A nice design point is that there is a good separation between the act of parsing an iCalendar stream and the building of ical4j objects.

This is achieved by using an event driven model where the parser calls back a handler object whenever a new event (beginning/end of a component or property,...) is encountered by the parser. In other words, the parser is the iCalendar equivalent of an XML SAX parser.

Here is the interface that a handler has to implement:

public interface ContentHandler {

    /\*\*
     \* Triggers the start of handling a calendar.
     \*/
    void startCalendar();

    /\*\*
     \* Triggers the end of handling a calendar.
     \*/
    void endCalendar();

    /\*\*
     \* Triggers the start of handling a component.
     \*/
    void startComponent(String name);

    /\*\*
     \* Triggers the end of handling a component.
     \*/
    void endComponent(String name);

    /\*\*
     \* Triggers the start of handling a property.
     \*/
    void startProperty(String name);

    /\*\*
     \* Triggers the handling of a property value.
     \*/
    void propertyValue(String value) throws URISyntaxException, ParseException,
            IOException;

    /\*\*
     \* Triggers the end of handling a property.
     \*/
    void endProperty(String name);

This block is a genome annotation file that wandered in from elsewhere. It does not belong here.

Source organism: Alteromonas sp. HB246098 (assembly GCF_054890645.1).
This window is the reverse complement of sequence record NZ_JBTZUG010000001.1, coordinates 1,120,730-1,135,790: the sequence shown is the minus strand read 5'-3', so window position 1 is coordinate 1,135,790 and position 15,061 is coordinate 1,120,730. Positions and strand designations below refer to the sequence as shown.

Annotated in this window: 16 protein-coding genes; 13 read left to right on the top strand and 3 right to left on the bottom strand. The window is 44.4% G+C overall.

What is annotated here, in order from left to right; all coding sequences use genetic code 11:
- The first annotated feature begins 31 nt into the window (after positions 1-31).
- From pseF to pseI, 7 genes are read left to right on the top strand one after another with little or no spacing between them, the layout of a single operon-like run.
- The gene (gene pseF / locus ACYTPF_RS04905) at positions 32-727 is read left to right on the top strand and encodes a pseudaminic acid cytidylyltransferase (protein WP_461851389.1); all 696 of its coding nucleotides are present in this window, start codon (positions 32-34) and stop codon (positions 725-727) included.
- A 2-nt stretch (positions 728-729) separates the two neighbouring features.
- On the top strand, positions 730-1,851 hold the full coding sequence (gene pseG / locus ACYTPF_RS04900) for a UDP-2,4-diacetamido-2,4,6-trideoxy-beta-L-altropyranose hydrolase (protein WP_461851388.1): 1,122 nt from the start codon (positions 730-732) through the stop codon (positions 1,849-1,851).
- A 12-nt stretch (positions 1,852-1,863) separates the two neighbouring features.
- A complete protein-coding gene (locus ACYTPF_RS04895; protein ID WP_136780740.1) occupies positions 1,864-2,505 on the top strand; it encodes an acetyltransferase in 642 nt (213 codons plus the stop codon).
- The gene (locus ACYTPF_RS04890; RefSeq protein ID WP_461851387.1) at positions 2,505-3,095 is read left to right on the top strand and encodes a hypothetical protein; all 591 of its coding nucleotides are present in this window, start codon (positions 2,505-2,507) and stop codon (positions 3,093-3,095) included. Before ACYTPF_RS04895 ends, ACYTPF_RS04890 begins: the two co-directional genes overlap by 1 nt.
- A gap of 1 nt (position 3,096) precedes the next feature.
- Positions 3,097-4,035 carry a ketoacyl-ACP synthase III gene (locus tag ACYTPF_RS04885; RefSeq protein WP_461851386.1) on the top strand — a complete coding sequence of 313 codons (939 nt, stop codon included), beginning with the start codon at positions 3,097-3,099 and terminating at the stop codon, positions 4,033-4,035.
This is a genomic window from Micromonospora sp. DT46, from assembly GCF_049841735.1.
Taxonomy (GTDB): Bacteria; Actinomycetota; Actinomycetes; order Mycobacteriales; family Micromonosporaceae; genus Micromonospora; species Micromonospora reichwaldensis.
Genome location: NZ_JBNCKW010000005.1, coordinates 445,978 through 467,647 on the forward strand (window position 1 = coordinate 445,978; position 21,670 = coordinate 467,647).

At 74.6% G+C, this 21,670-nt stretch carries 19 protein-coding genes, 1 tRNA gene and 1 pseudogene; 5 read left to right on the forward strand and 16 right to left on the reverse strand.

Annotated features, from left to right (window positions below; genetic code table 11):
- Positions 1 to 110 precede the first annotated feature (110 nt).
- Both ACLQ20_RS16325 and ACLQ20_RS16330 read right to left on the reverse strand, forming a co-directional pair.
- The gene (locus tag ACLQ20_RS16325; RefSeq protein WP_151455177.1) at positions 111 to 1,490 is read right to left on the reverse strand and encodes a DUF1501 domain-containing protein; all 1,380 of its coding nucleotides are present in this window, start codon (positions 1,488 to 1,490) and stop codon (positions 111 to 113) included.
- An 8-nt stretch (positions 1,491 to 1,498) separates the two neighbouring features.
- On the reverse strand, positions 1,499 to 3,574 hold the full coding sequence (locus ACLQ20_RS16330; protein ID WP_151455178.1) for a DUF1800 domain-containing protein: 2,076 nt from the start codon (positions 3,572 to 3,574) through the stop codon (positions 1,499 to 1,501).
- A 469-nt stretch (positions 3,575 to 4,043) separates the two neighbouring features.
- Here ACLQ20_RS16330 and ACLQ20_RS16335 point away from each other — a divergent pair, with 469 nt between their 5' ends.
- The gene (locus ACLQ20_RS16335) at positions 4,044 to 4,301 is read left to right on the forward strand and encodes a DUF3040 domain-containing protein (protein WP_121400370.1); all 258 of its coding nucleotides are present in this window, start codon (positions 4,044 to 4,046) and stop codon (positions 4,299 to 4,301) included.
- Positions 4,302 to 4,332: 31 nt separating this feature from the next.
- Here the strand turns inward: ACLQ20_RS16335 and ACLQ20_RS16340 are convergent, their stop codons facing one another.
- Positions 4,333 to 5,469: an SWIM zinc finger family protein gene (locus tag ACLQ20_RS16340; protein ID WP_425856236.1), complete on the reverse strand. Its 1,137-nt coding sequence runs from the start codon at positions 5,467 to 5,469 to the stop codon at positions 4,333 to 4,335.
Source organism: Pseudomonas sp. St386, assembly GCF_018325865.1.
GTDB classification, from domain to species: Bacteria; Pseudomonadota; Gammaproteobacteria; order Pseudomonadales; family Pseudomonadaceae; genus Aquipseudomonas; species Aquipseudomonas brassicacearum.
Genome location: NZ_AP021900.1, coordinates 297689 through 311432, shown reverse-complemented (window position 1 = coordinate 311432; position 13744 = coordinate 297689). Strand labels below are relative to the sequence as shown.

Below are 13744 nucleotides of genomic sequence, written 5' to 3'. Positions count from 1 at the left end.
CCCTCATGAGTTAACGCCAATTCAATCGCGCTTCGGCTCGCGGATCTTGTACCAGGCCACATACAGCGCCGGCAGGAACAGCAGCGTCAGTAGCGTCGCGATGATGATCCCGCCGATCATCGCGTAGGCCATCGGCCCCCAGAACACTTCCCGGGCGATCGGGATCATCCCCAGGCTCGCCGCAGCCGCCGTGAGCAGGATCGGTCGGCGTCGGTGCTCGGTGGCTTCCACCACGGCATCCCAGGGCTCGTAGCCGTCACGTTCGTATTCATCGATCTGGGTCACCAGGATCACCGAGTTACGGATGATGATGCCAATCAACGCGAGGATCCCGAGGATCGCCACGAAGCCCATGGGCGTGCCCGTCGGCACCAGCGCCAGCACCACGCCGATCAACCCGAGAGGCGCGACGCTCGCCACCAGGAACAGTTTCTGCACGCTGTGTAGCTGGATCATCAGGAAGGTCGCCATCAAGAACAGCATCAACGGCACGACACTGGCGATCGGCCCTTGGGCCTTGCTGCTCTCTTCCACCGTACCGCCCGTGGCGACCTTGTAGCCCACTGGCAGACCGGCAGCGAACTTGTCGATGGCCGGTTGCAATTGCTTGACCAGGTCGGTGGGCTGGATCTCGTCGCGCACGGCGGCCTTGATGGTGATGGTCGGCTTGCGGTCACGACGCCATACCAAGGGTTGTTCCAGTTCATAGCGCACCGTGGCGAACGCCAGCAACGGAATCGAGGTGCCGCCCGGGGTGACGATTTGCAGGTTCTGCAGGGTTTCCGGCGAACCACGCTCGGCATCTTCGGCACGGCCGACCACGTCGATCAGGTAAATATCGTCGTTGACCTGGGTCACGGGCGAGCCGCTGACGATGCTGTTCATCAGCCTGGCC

/\*\*
     \* Triggers the handling of a parameter.
     \*/
    void parameter(String name, String value) throws URISyntaxException;
}

And here is a sample class implementing this interface to produce a very basic iCalendar to XML conversion (using the StAX XML API):

public final class XMLHandler implements ContentHandler {  
    
    private final XMLStreamWriter xmlWriter;
    
    public XMLHandler(XMLStreamWriter xmlWriter) {
        this.xmlWriter = xmlWriter;
    }
    
    /\*\*
     \* {@inheritDoc}
     \*/
    public void startCalendar() {
        writeStartElement("vcalendar");
    }

    /\*\*
     \* {@inheritDoc}
     \*/
    public void endCalendar() {
        writeEndElement();
    }

    /\*\*
     \* {@inheritDoc}
     \*/
    public void startComponent(String name) {
        writeStartElement(name);
    }

    /\*\*
     \* {@inheritDoc}
     \*/
    public void endComponent(String name) {
        writeEndElement();
    }

    /\*\*
     \* {@inheritDoc}
     \*/
    public void startProperty(String name) {
        writeStartElement(name);
    }

    /\*\*
     \* {@inheritDoc}
     \*/
    public void propertyValue(String value) throws URISyntaxException, ParseException,
            IOException {
        // would need unwrapping
        writeCharacters(value);
    }

    /\*\*
     \* {@inheritDoc}
     \*/
    public void endProperty(String name) {
        writeEndElement();
    }

    /\*\*
     \* {@inheritDoc}
     \*/
    public void parameter(String name, String value) throws URISyntaxException {
        writeAttribute(name, value);
    }
    
    private void writeStartElement(String name) {
        try {
            xmlWriter.writeStartElement(name.toLowerCase());
        } catch (XMLStreamException xe) {
            throw new IllegalStateException("got xml error while writing", xe);